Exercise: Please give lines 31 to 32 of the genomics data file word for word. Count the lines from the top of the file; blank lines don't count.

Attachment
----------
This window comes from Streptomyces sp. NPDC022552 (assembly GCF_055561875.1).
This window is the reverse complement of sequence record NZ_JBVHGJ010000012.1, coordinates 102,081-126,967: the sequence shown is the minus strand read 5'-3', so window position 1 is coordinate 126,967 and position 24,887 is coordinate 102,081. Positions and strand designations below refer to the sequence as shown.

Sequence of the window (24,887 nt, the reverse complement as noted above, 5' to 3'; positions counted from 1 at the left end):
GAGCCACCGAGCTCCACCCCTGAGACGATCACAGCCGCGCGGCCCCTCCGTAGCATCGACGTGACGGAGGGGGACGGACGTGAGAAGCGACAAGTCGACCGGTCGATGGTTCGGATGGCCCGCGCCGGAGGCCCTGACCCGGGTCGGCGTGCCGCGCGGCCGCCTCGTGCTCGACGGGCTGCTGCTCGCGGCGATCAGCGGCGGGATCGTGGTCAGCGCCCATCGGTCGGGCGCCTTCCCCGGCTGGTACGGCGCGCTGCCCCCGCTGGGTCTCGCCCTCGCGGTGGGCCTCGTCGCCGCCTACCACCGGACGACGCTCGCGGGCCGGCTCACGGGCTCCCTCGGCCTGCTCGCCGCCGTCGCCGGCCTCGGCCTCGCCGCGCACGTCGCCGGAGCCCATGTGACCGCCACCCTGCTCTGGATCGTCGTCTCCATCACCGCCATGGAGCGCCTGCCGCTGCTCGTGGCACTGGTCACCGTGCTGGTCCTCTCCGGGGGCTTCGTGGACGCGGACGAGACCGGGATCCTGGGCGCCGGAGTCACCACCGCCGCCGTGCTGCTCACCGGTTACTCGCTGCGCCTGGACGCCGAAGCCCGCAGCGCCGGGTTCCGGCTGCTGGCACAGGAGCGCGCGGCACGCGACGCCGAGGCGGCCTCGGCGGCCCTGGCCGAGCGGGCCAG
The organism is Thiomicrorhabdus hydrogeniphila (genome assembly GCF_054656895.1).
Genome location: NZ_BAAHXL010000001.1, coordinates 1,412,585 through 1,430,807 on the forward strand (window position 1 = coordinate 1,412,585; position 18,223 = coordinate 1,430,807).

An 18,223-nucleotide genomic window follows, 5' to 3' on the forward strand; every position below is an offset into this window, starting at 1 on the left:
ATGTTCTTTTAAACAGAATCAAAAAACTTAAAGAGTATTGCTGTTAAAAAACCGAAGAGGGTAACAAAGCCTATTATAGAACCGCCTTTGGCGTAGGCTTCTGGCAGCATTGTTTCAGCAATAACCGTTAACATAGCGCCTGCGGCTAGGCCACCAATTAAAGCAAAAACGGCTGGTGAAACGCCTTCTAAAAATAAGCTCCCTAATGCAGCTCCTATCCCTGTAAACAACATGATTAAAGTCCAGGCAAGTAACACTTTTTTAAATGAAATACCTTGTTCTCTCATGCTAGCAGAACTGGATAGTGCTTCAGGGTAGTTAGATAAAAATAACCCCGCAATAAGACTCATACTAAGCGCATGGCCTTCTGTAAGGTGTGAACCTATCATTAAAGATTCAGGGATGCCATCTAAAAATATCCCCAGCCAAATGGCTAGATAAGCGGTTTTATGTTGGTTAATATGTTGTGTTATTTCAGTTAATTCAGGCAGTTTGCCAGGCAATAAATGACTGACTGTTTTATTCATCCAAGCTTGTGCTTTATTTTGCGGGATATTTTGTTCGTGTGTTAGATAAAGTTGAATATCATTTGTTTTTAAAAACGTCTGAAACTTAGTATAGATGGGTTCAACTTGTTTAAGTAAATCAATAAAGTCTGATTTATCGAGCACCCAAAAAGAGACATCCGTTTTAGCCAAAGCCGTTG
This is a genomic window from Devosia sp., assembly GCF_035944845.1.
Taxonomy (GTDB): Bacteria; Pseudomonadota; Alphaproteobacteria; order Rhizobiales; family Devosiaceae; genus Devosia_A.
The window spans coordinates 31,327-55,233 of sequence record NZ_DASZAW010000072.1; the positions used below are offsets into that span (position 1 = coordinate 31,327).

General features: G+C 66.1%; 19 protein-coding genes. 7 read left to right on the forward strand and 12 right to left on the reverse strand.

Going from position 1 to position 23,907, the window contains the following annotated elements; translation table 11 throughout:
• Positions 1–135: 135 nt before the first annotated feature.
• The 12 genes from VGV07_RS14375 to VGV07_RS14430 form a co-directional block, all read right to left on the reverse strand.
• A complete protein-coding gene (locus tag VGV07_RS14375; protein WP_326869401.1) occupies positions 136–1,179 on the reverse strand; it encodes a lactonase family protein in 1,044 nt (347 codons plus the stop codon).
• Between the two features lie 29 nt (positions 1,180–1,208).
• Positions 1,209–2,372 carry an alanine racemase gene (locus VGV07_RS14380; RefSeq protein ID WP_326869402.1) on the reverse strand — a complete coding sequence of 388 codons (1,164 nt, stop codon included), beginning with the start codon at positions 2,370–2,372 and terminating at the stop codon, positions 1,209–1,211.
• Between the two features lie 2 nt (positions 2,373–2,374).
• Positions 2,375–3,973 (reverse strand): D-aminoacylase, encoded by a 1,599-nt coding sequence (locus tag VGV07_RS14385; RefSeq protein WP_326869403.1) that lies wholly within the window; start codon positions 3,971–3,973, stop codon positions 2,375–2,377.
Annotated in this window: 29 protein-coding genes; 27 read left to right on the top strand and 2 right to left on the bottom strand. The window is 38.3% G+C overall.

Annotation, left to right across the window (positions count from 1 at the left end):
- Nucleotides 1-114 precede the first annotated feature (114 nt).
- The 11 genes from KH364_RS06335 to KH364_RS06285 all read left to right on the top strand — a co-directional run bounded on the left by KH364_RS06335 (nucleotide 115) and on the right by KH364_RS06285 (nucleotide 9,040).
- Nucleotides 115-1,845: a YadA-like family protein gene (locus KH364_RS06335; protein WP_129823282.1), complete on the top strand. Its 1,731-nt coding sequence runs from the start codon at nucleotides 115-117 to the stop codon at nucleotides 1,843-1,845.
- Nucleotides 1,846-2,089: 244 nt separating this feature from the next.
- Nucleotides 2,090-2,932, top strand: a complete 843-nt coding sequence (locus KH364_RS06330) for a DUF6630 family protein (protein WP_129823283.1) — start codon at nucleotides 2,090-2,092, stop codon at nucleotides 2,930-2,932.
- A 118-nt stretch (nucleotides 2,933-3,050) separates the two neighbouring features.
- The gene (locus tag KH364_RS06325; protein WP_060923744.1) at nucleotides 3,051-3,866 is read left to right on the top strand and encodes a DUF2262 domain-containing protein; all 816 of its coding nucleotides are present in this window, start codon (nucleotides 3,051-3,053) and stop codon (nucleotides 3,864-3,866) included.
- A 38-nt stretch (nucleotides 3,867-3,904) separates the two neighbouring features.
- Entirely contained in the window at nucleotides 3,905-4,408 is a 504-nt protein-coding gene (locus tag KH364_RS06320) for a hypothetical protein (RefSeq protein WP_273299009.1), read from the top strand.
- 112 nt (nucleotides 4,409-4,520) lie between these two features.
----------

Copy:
- Entirely contained in the window at nucleotides 3,905-4,408 is a 504-nt protein-coding gene (locus tag KH364_RS06320) for a hypothetical protein (RefSeq protein WP_273299009.1), read from the top strand.
- 112 nt (nucleotides 4,409-4,520) lie between these two features.